Share This Page

Former Pirates pitcher Wells in deep hole

ST. LOUIS - Forgive Kip Wells if he doesn't get all tingly at the prospect of pitching tonight against the Pirates, his former team.

Wells has a lot on his mind.

The most glaring distraction is the right-hander's poor start to the season. Wells (1-8) is riding a seven-game losing streak, the longest of his career. His ERA is 6.75, sixth-highest among National League pitchers who have made at least five starts.

"It's exciting to face (the Pirates)," Wells said Tuesday. "Unfortunately, a lot of my focus is getting back on the winning side of things.

"In another situation, like maybe the first or second start of the year, it would have been a little more ... poetic or something. Now, it's just me trying to get out there and have quality innings."

Wells' life off the field also has taken a dramatic turn -- but in a good way. Last weekend, his wife gave birth to their first child, a daughter.

"Things are as back to normal as they're going to get," Wells said. "It's exciting. We'll see how sleep goes the next few months."

Wells' wife was admitted to a hospital in St. Louis late Friday night, while the Cardinals were in Detroit for an interleague series against the Tigers. Wells flew back here early Saturday morning, and a few hours later, Georgia Janelle was born.

"Janelle was my mother's name. She passed away from leukemia (in 1992)," Wells said. "That was my little sentimental twist on it."

And why Georgia?

"I don't know. We just decided that was the right name," Wells said. "We didn't want to name her something totally off the wall, like Wishing Wells."

That's not to say the baby's first day was entirely normal.

Wells eagerly showed off a handful of photographs taken in the hospital. In one shot, tiny Georgia Janelle is lying atop a plastic baggie of dirt.

Dirt?

"Oh, one of my relatives brought that from home," said Wells, a Houston native. "This way, we can say the first thing she touched was Texas dirt."

The Pirates sent Wells close to home last July by dealing him to the Texas Rangers. He started just two games before having season-ending foot surgery.

In the offseason, Wells, a free agent, signed a one-year, $4 million contract with St. Louis. He won his second start for the Cardinals, tossing seven shutout innings against Houston, but he has struggled since.

During his seven-game skid, Wells has allowed 37 earned runs in 39 innings. Over his past three starts, he has allowed 13 walks.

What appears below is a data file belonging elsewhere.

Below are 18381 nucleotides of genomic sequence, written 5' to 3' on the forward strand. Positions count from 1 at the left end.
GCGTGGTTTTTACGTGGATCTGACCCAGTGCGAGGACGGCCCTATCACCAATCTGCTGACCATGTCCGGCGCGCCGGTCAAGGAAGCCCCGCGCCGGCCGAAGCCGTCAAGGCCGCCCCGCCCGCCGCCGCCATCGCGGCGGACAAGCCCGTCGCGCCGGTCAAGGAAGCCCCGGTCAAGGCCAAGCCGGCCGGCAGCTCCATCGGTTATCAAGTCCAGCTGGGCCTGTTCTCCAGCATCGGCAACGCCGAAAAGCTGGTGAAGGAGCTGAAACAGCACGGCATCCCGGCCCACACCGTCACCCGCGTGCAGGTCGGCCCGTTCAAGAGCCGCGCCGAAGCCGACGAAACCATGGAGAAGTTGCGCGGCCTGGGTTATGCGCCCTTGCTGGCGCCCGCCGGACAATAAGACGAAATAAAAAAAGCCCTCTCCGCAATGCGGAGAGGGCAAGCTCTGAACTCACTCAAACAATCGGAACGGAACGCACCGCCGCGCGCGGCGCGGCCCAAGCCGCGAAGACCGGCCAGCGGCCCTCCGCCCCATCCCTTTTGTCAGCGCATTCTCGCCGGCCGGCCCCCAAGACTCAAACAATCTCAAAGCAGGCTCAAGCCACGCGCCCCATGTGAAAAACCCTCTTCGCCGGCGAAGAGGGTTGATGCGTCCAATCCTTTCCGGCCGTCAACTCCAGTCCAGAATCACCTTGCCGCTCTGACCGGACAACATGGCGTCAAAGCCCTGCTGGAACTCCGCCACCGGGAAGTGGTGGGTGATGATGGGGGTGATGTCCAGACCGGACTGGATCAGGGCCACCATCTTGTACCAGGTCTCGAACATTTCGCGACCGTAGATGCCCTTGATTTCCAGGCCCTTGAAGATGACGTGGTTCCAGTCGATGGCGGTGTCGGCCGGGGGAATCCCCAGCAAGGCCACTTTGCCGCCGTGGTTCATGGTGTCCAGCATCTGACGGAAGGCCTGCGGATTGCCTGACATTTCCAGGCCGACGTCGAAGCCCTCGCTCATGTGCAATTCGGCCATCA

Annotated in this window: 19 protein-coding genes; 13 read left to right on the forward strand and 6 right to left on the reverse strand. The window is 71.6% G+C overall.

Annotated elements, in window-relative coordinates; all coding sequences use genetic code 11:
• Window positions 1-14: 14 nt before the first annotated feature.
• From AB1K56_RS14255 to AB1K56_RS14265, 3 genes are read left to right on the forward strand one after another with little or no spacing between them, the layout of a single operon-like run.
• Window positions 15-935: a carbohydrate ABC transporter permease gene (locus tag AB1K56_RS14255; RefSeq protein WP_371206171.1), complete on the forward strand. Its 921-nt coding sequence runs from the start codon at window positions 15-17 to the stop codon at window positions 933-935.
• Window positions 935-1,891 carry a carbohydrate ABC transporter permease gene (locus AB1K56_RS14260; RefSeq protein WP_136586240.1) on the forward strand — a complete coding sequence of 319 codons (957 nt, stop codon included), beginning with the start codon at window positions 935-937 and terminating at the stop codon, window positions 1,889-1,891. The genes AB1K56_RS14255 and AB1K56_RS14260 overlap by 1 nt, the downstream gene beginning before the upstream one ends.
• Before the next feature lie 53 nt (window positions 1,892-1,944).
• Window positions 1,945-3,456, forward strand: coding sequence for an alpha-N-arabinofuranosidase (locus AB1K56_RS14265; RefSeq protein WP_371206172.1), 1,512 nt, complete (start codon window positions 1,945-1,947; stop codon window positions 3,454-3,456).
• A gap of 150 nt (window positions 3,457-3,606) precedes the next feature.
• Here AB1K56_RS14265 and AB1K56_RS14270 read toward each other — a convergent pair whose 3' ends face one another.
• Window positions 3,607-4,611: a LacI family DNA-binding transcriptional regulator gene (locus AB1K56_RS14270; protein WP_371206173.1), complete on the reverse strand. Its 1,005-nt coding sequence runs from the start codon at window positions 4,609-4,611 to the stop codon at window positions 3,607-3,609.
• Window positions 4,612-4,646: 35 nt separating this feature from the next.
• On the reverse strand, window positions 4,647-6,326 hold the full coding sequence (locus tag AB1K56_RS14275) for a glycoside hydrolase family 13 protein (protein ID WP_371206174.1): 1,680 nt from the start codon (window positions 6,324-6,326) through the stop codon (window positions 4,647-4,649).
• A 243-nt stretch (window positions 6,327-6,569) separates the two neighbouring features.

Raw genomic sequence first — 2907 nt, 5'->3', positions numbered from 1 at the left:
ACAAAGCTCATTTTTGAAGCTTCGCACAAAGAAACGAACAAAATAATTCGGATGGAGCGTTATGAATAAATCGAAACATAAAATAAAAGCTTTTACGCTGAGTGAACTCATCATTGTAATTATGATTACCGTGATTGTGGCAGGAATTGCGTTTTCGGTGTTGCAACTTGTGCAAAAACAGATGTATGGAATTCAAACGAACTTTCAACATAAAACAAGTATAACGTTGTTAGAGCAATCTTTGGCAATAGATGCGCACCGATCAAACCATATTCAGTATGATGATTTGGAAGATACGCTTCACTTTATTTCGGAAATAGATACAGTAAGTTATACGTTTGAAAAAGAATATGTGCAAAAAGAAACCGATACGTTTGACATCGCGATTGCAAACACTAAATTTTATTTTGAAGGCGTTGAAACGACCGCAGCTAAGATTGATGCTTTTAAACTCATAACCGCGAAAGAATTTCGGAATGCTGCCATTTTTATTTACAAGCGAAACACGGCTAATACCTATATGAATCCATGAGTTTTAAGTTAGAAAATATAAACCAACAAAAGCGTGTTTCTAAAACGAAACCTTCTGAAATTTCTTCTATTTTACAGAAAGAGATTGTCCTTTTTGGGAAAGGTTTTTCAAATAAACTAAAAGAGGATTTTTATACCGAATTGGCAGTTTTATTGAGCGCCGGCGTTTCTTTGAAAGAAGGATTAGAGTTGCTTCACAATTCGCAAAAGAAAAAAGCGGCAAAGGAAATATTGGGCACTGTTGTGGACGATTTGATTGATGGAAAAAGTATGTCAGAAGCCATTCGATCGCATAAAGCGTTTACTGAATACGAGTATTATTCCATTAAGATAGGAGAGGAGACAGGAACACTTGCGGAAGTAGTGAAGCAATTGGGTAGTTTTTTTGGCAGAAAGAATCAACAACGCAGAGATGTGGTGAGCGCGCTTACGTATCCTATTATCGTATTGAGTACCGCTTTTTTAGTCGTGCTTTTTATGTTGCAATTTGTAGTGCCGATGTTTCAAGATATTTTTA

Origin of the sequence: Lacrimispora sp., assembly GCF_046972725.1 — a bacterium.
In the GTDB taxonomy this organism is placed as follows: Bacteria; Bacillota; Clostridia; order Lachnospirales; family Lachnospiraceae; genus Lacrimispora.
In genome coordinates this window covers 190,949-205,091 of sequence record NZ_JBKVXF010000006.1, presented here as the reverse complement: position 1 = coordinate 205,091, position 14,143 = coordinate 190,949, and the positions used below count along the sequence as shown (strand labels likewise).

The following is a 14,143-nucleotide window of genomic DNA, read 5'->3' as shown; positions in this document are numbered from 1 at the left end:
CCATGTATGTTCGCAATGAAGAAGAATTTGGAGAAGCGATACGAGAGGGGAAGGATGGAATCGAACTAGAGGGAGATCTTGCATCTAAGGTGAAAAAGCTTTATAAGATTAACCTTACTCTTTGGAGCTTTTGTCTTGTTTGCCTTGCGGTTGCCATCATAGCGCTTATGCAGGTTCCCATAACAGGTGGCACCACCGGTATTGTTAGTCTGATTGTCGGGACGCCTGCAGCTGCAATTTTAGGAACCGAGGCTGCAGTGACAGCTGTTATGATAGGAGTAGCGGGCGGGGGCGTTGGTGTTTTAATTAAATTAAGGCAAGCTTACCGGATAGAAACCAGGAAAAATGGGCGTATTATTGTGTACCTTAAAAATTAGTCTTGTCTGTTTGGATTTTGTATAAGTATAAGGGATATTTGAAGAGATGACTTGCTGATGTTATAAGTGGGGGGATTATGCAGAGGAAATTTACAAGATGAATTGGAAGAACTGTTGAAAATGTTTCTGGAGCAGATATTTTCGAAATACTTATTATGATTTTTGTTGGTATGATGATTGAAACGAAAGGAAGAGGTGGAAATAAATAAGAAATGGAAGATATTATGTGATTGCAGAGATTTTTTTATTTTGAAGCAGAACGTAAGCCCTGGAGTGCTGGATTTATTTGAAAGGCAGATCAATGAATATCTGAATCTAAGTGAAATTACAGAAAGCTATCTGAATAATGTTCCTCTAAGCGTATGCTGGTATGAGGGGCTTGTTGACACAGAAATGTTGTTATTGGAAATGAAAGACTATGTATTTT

Wells has tinkered with his mechanics but hasn't given them a complete overhaul.

"Obviously, there are things at times I'm trying to (fine-tune)," he said. "But trying to reinvent the wheel every time you throw is a bit to the extreme side of things.

"At this point, I just need to figure out what style I want to go with and stick to it instead of how it's been -- I'll try to pitch a finesse game one start, I'll go right at them in another start, do this or that."

After playing for the Pirates for four-plus seasons, Wells is familiar with many of the batters he'll face tonight. But he doesn't believe that gives either side an edge.

"I think the edge is something that's all relative to before you start the game," Wells said. "It's, 'This guy is going to be good today' or 'We have a chance against this guy.'

"But once the first inning starts, if you get ahead and have a quick inning, all of a sudden that edge is gone. It's a matter of getting out there and setting the tone."


Pitcher from the past
Here's a look at Kip Wells' statistics during his career with the Pirates:
Season G W-L ERA
2002 33 12-14 3.59
2003 31 10-9 3.28
2004 24 5-7 4.55
2005 33 8-18 5.09
2006 7 1-5 6.69

TribLIVE commenting policy

You are solely responsible for your comments and by using TribLive.com you agree to our Terms of Service.

We moderate comments. Our goal is to provide substantive commentary for a general readership. By screening submissions, we provide a space where readers can share intelligent and informed commentary that enhances the quality of our news and information.

While most comments will be posted if they are on-topic and not abusive, moderating decisions are subjective. We will make them as carefully and consistently as we can. Because of the volume of reader comments, we cannot review individual moderation decisions with readers.

We value thoughtful comments representing a range of views that make their point quickly and politely. We make an effort to protect discussions from repeated comments either by the same reader or different readers

We follow the same standards for taste as the daily newspaper. A few things we won't tolerate: personal attacks, obscenity, vulgarity, profanity (including expletives and letters followed by dashes), commercial promotion, impersonations, incoherence, proselytizing and SHOUTING. Don't include URLs to Web sites.

We do not edit comments. They are either approved or deleted. We reserve the right to edit a comment that is quoted or excerpted in an article. In this case, we may fix spelling and punctuation.

We welcome strong opinions and criticism of our work, but we don't want comments to become bogged down with discussions of our policies and we will moderate accordingly.

We appreciate it when readers and people quoted in articles or blog posts point out errors of fact or emphasis and will investigate all assertions. But these suggestions should be sent via e-mail. To avoid distracting other readers, we won't publish comments that suggest a correction. Instead, corrections will be made in a blog post or in an article.